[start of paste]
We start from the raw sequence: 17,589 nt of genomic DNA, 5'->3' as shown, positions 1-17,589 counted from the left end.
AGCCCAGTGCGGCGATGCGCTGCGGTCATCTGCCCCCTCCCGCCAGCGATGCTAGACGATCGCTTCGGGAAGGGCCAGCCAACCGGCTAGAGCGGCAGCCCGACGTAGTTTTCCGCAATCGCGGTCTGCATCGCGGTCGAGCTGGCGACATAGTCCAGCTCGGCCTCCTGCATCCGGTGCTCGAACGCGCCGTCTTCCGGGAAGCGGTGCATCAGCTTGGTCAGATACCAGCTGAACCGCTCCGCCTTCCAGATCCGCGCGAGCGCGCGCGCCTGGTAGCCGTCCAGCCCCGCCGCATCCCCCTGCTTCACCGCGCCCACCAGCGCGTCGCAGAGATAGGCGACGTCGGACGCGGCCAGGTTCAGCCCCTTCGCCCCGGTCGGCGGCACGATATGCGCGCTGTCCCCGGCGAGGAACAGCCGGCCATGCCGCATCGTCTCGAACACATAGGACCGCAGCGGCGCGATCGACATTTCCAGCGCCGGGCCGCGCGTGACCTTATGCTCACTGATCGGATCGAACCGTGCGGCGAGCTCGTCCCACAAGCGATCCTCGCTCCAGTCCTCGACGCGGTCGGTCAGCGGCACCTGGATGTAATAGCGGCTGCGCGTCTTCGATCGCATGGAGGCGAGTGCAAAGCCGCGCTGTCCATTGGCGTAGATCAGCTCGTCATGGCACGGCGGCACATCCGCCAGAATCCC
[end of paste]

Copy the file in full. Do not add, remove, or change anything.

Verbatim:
We start from the raw sequence: 17,589 nt of genomic DNA, 5'->3' as shown, positions 1-17,589 counted from the left end.
AGCCCAGTGCGGCGATGCGCTGCGGTCATCTGCCCCCTCCCGCCAGCGATGCTAGACGATCGCTTCGGGAAGGGCCAGCCAACCGGCTAGAGCGGCAGCCCGACGTAGTTTTCCGCAATCGCGGTCTGCATCGCGGTCGAGCTGGCGACATAGTCCAGCTCGGCCTCCTGCATCCGGTGCTCGAACGCGCCGTCTTCCGGGAAGCGGTGCATCAGCTTGGTCAGATACCAGCTGAACCGCTCCGCCTTCCAGATCCGCGCGAGCGCGCGCGCCTGGTAGCCGTCCAGCCCCGCCGCATCCCCCTGCTTCACCGCGCCCACCAGCGCGTCGCAGAGATAGGCGACGTCGGACGCGGCCAGGTTCAGCCCCTTCGCCCCGGTCGGCGGCACGATATGCGCGCTGTCCCCGGCGAGGAACAGCCGGCCATGCCGCATCGTCTCGAACACATAGGACCGCAGCGGCGCGATCGACATTTCCAGCGCCGGGCCGCGCGTGACCTTATGCTCACTGATCGGATCGAACCGTGCGGCGAGCTCGTCCCACAAGCGATCCTCGCTCCAGTCCTCGACGCGGTCGGTCAGCGGCACCTGGATGTAATAGCGGCTGCGCGTCTTCGATCGCATGGAGGCGAGTGCAAAGCCGCGCTGTCCATTGGCGTAGATCAGCTCGTCATGGCACGGCGGCACATCCGCCAGAATCCC